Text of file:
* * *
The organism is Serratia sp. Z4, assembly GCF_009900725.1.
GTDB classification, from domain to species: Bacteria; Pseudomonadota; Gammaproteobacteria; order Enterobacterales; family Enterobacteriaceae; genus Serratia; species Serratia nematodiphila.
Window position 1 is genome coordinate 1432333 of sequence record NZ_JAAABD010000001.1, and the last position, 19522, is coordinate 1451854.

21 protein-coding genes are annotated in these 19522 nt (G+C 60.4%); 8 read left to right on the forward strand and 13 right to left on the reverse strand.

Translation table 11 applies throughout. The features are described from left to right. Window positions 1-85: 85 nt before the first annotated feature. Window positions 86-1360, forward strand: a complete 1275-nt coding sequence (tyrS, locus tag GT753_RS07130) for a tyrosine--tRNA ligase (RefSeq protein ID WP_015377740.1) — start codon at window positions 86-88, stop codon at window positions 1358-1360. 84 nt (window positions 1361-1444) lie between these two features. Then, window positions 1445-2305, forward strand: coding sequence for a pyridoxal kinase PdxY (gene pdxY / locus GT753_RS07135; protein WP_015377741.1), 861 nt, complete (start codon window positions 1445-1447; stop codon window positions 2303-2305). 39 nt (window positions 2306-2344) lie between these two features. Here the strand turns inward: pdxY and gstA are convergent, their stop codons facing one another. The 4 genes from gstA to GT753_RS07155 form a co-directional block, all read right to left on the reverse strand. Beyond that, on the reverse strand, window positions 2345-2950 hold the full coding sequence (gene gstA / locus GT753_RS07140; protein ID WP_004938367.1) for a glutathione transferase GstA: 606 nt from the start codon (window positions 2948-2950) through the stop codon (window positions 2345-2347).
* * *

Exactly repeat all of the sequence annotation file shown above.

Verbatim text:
The organism is Serratia sp. Z4, assembly GCF_009900725.1.
GTDB classification, from domain to species: Bacteria; Pseudomonadota; Gammaproteobacteria; order Enterobacterales; family Enterobacteriaceae; genus Serratia; species Serratia nematodiphila.
Window position 1 is genome coordinate 1432333 of sequence record NZ_JAAABD010000001.1, and the last position, 19522, is coordinate 1451854.

21 protein-coding genes are annotated in these 19522 nt (G+C 60.4%); 8 read left to right on the forward strand and 13 right to left on the reverse strand.

Translation table 11 applies throughout. The features are described from left to right. Window positions 1-85: 85 nt before the first annotated feature. Window positions 86-1360, forward strand: a complete 1275-nt coding sequence (tyrS, locus tag GT753_RS07130) for a tyrosine--tRNA ligase (RefSeq protein ID WP_015377740.1) — start codon at window positions 86-88, stop codon at window positions 1358-1360. 84 nt (window positions 1361-1444) lie between these two features. Then, window positions 1445-2305, forward strand: coding sequence for a pyridoxal kinase PdxY (gene pdxY / locus GT753_RS07135; protein WP_015377741.1), 861 nt, complete (start codon window positions 1445-1447; stop codon window positions 2303-2305). 39 nt (window positions 2306-2344) lie between these two features. Here the strand turns inward: pdxY and gstA are convergent, their stop codons facing one another. The 4 genes from gstA to GT753_RS07155 form a co-directional block, all read right to left on the reverse strand. Beyond that, on the reverse strand, window positions 2345-2950 hold the full coding sequence (gene gstA / locus GT753_RS07140; protein ID WP_004938367.1) for a glutathione transferase GstA: 606 nt from the start codon (window positions 2948-2950) through the stop codon (window positions 2345-2347).